Saying goodbye to Michael McKean’s Chuck McGill … probably

Better Call Saul’s season three finale concluded with Chuck McGill meeting a fiery fate. We look back at the character Michael McKean brought to life.

Months after Breaking Bad ended, we would come to learn that the show was getting a spin-off. One focused on Walter White’s smooth-talking, sharp-tongued lawyer, Saul Goodman. At the time, I was among the crowd who was skeptical about the show’s potential success. Additionally, I was surprised to learn the show would be an hour-long drama rather than a 30-minute comedy about Saul dealing with wacky clients. Furthermore, I thought the idea of introducing Jimmy’s brother was odd, only because it would humanize a character that I believe only worked as a caricature.

Needless to say, I was wrong on all accounts, but none so much as the latter.

Now, three years later, it looks like we’ll be saying goodbye to Chuck McGill. A character who Michael McKean injected life into and made into one of television’s most intriguing.

Howard Hamlin (Patrick Fabian) and Chuck McGill (Mike McKean) in Episode 4 Photo by Michele K. Short/Sony Pictures Television/AMC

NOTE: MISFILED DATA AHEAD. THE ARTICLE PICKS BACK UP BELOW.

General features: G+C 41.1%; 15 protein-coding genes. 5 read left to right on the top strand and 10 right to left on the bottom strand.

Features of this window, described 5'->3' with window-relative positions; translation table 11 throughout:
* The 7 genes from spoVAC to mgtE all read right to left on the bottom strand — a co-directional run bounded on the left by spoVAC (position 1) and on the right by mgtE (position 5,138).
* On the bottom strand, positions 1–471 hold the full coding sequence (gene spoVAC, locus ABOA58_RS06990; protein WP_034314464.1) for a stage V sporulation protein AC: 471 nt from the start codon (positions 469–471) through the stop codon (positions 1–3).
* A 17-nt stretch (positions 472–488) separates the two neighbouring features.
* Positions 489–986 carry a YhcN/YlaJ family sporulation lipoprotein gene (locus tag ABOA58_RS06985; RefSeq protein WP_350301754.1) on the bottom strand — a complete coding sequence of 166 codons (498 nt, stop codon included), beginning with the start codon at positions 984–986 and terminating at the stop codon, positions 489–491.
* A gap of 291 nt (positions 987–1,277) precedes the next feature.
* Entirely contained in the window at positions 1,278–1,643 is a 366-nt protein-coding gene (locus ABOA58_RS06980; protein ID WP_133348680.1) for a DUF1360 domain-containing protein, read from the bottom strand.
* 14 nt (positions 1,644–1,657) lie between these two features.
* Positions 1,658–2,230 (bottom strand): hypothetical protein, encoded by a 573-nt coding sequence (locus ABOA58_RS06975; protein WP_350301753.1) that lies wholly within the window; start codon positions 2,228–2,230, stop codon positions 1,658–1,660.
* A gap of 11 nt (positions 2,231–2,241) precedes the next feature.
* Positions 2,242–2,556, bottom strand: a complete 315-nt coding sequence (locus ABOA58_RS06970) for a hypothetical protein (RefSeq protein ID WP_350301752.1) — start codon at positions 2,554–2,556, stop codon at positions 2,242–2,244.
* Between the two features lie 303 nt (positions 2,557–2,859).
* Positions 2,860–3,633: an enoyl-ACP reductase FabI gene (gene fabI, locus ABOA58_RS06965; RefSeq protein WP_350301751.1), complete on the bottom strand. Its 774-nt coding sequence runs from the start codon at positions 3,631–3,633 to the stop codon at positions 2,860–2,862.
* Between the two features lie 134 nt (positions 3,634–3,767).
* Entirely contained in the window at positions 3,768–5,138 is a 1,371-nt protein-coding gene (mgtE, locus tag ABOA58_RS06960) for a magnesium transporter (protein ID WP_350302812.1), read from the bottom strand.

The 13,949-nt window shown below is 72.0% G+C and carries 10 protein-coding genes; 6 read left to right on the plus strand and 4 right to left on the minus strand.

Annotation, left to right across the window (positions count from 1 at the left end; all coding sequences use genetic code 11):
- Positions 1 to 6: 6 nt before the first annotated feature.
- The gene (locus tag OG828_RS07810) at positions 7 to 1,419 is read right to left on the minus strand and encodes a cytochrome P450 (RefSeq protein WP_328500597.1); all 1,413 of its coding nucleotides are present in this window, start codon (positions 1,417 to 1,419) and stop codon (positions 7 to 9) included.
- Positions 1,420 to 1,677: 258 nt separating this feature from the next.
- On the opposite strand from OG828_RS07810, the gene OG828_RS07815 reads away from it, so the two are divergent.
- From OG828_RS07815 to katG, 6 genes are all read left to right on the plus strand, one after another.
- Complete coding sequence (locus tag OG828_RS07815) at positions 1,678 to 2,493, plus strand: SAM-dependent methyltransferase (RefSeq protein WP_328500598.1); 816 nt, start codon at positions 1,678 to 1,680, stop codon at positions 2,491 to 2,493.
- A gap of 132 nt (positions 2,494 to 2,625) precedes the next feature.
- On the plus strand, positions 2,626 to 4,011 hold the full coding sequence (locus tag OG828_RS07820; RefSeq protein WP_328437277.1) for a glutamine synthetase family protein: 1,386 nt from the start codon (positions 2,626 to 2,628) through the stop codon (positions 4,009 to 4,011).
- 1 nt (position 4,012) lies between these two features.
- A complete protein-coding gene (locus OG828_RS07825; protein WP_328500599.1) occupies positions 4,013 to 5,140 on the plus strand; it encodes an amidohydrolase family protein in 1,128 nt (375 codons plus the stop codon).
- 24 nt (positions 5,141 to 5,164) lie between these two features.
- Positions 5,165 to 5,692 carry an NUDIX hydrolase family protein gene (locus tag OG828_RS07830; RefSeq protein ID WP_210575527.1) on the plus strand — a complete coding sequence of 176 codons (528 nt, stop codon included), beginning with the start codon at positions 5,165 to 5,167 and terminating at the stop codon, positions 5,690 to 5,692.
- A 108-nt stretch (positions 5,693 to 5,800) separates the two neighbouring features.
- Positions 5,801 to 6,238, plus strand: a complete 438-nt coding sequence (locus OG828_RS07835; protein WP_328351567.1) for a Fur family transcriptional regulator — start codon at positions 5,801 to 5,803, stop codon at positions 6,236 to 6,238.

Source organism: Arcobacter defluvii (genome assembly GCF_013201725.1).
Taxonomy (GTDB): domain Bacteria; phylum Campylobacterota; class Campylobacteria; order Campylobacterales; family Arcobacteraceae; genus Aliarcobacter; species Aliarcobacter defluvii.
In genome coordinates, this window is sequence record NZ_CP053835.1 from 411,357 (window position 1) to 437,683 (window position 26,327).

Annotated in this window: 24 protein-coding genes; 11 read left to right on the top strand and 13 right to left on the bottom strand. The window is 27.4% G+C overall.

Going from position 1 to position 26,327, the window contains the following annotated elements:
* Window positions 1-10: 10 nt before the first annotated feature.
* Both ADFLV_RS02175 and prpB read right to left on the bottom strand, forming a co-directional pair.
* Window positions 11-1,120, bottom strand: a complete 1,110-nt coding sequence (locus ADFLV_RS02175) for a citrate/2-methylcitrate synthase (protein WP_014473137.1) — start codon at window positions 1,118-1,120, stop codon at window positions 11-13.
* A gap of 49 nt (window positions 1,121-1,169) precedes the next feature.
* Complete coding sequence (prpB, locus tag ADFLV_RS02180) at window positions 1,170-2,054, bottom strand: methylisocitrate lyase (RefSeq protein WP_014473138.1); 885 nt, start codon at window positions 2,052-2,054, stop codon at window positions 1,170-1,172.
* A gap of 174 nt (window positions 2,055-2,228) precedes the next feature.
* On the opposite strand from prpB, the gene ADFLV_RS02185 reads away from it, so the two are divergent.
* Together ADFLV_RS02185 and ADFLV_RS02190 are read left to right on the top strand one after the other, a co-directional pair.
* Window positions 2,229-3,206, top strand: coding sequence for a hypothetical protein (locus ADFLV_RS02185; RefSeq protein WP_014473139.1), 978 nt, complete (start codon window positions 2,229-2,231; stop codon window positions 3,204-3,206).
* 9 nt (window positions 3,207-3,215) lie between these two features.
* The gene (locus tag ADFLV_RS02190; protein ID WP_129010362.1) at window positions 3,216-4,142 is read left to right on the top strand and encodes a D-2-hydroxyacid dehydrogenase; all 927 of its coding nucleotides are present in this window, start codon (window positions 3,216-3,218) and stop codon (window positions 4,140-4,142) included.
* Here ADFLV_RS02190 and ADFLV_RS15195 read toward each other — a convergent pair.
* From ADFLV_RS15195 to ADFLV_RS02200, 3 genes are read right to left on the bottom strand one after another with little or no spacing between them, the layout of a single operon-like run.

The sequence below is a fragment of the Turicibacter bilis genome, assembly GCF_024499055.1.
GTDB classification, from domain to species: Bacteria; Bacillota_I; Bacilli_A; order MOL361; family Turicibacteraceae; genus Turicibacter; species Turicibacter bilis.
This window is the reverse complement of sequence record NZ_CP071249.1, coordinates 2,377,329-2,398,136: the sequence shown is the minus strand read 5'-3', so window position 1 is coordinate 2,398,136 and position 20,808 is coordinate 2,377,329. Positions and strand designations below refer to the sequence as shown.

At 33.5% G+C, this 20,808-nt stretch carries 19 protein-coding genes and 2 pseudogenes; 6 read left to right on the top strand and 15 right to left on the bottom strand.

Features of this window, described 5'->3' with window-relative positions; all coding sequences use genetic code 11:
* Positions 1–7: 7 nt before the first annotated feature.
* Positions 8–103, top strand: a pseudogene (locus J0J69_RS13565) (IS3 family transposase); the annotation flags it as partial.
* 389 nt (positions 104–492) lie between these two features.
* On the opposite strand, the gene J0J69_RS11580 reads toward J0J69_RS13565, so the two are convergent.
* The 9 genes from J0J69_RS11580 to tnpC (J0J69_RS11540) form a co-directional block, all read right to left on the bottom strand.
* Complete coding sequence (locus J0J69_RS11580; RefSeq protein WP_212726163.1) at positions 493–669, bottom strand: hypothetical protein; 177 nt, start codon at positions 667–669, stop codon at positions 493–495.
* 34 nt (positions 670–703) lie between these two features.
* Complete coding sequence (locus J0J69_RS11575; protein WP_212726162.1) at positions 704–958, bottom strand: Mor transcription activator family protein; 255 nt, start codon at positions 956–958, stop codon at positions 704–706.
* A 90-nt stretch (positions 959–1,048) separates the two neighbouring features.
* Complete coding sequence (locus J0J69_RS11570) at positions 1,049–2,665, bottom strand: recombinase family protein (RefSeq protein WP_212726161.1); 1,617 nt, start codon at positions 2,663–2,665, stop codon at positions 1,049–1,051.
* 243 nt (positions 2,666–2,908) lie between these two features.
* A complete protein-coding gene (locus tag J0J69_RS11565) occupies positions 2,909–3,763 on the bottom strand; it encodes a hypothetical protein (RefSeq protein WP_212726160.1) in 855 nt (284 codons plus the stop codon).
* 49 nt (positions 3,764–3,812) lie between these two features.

Based on every comment I’ve heard from the cast and crew so far, Chuck McGill did in fact perish at the conclusion of Lantern. If that turns out to be the case, it’s a major blow to the Better Call Saul ensemble. Additionally, I hope that his exit from the show is able to net Michael McKean an Emmy for Best Supporting Actor. His work in the finale alone is deserving in my opinion.

With season three being Chuck McGill’s swan song, he was rightly featured as much as any other character this season, including Jimmy. That being said, there are two Chuck scenes that will stick with me going forward, and I’m sure you can guess them. The first, being Chuck’s meltdown at Jimmy’s bar hearing and the second being his relapse in the season finale. The two scenes serve to illustrate the extremes of Chuck McGill’s personality as well as the extremes of McKean’s acting talents.

Chuck McGill (Michael McKean) and Jimmy McGill (Bob Odenkirk) in Episode 10 Photo by Michele K. Short/Sony Pictures Television/AMC

Though he may have been the villain at times, it’s easy to be sympathetic toward Chuck and his battles with ego, insecurity and above all else, mental illness.

Goodbye Chuck McGill, and thank you Michael McKean.